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Today’s newsletter is all about an-ti-oxidants, say that three times fast.

Some of you may already be supplementing your diet with antioxidant- rich foods such as berries, green leafy veggies and more. But do you know what an antioxidant is or what they do?

Here’s a little explanation... Why "free radicals" {the bad boys} are highly unstable molecules.

They are produced naturally as a by-product of chemical reactions in our cells. They are also produced when we are exposed to toxins and environmental pollutants. Free radicals are formed when the food we eat is converted into energy when we are exposed to things such as sunlight, radiation and cigarette smoke.

Ok, going to get a little scientific here… electrons typically come in pairs, you know, like Naomlett came together. Free radicals contain unpaired electrons, which is what makes them so unstable. They go a little crazy to steal the electrons they need from other molecules and in doing so they can cause significant damage to cells. This can then set off a chain reaction called “oxidative damage” or “oxidative stress”.

Why is oxidative damage bad? When free radicals form, this is normal. Plants, animals and humans produce free radicals all the time. Our bodies actually have defences against free radicals, it’s when the strength of these defences are outweighed by the amounts of free radicals themselves, is when we have a problem and this can cause lasting harm. Oxidative stress on the body can damage our DNA, compromise cell walls allowing things into the cells that aren’t supposed to be there. This also keeps our bodies in a state of “fight or flight”, which creates more stress and damage on the body.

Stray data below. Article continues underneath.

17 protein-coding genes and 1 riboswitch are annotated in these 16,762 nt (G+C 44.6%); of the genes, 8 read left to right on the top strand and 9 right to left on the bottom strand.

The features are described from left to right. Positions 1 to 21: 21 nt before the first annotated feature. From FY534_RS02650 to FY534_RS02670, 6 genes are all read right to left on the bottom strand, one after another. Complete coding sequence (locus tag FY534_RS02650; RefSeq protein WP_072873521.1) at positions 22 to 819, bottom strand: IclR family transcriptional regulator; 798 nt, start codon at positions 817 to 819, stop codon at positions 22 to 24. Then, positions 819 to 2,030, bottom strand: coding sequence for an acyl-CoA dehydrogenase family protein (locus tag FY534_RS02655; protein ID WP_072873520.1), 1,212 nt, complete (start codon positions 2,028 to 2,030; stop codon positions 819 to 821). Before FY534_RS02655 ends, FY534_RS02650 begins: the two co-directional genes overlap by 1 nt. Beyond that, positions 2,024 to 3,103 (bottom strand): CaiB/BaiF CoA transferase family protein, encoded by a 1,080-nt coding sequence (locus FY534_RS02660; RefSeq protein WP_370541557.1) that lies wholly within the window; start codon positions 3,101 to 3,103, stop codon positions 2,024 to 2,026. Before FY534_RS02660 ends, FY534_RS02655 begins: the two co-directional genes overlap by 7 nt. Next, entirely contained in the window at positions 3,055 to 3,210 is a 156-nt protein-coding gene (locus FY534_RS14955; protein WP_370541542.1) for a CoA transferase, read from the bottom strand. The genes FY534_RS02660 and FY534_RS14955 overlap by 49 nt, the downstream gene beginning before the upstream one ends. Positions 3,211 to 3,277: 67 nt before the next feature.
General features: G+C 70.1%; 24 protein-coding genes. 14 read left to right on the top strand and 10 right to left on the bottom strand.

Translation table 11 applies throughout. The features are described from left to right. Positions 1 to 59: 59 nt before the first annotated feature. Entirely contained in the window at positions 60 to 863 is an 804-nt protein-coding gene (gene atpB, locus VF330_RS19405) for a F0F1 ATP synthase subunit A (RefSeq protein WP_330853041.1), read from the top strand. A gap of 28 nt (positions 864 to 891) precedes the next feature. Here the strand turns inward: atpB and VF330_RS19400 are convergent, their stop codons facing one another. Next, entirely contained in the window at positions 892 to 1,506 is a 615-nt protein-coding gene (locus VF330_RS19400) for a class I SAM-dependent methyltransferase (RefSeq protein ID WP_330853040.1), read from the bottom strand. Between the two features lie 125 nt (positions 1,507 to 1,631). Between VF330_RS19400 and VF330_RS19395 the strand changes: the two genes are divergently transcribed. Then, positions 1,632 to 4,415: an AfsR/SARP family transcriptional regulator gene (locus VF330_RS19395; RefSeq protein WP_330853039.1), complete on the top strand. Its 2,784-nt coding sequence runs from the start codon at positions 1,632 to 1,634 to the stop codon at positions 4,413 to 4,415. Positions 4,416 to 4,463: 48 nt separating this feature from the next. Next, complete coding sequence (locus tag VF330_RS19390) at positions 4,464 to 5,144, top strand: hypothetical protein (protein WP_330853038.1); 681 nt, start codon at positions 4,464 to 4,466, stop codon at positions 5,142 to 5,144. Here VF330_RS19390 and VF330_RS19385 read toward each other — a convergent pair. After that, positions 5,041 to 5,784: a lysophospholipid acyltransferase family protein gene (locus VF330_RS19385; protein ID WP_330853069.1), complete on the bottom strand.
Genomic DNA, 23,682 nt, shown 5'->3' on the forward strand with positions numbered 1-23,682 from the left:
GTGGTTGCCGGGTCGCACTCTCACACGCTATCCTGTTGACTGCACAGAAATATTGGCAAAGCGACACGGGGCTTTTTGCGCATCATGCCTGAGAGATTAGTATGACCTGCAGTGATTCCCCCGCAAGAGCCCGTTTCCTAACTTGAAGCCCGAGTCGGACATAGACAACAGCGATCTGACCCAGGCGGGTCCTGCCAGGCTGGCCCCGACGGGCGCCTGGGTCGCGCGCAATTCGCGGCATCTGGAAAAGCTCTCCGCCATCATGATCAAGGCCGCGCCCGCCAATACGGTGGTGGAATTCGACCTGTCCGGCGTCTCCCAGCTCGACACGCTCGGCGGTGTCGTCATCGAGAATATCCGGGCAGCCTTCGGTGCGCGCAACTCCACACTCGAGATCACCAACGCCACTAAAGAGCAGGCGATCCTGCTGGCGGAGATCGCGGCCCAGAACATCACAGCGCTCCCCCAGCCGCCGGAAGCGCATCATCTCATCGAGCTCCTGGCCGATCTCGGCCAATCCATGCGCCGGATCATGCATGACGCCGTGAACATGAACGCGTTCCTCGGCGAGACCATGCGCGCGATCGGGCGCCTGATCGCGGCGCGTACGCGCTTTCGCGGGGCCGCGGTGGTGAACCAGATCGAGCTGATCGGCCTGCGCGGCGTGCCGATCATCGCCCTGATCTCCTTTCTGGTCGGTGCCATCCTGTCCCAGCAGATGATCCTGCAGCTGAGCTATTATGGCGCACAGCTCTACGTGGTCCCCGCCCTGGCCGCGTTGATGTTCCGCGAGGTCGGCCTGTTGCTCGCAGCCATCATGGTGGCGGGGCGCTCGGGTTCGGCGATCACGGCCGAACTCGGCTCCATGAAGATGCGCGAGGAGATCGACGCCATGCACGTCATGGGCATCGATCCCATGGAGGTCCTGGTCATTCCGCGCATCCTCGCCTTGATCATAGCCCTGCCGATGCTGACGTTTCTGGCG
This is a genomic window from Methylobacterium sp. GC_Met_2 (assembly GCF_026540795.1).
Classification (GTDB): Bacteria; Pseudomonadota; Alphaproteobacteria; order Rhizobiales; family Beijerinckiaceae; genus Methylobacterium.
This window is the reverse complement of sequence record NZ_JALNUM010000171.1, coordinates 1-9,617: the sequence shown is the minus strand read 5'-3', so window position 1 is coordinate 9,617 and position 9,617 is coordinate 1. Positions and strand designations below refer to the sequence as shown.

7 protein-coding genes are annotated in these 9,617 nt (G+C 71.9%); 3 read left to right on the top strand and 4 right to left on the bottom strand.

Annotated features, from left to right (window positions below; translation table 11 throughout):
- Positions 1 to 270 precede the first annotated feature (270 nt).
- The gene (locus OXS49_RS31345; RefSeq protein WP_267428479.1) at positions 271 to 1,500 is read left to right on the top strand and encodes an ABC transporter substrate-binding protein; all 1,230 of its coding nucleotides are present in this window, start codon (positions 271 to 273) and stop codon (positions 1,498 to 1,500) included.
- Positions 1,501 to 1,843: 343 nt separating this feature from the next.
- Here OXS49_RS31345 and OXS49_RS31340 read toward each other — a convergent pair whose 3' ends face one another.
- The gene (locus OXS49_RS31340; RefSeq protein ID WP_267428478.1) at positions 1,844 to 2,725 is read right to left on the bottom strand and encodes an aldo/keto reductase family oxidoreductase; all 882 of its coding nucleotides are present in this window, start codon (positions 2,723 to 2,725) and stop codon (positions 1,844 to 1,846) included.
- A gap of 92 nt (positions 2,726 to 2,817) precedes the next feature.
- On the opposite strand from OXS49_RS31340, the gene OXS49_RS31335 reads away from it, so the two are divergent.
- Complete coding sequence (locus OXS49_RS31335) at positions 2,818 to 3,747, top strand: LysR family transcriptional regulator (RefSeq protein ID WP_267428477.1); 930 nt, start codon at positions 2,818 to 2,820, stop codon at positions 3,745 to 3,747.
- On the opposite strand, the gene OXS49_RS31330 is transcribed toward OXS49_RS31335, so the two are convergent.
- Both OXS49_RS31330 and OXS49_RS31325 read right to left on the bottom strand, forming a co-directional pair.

How can we help prevent free radical damage and oxidative stress? The word of the day… antioxidants.

Antioxidants are able to neutralise free radicals by donating electrons to free radicals, making them more stable. In essence, antioxidants help us to properly detoxify the body of these harmful molecules. Yippee, the ‘Naomletts’ are back together again.

Researchers are continuously learning more about how oxidative stress plays a role in the development of many diseases and age-related conditions, and how antioxidants might help to prevent them. Taking antioxidants may be protective against dangerous diseases such as ­­­cancer, cardiovascular disease, and neurodegenerative diseases like Parkinson’s and Alzheimer’s.

So, there you have it, now you know why antioxidants are so important to us. Here is how you can integrate antioxidants into your daily diet.

Oftentimes, the most colourful foods have the most potent antioxidants. So make sure that your plates have a variety of colour on them such as fresh berries, green leafy vegetables like the powerhouse kale, green tea, vitamin C-rich bell peppers, vitamin E rich sunflower seeds, sweet potatoes, artichokes, dark chocolate, pomegranates, cinnamon, nuts, seeds and legumes and it’s always good to supplement with an extra antioxidant to bridge the gap, more on that in the next newsletter.

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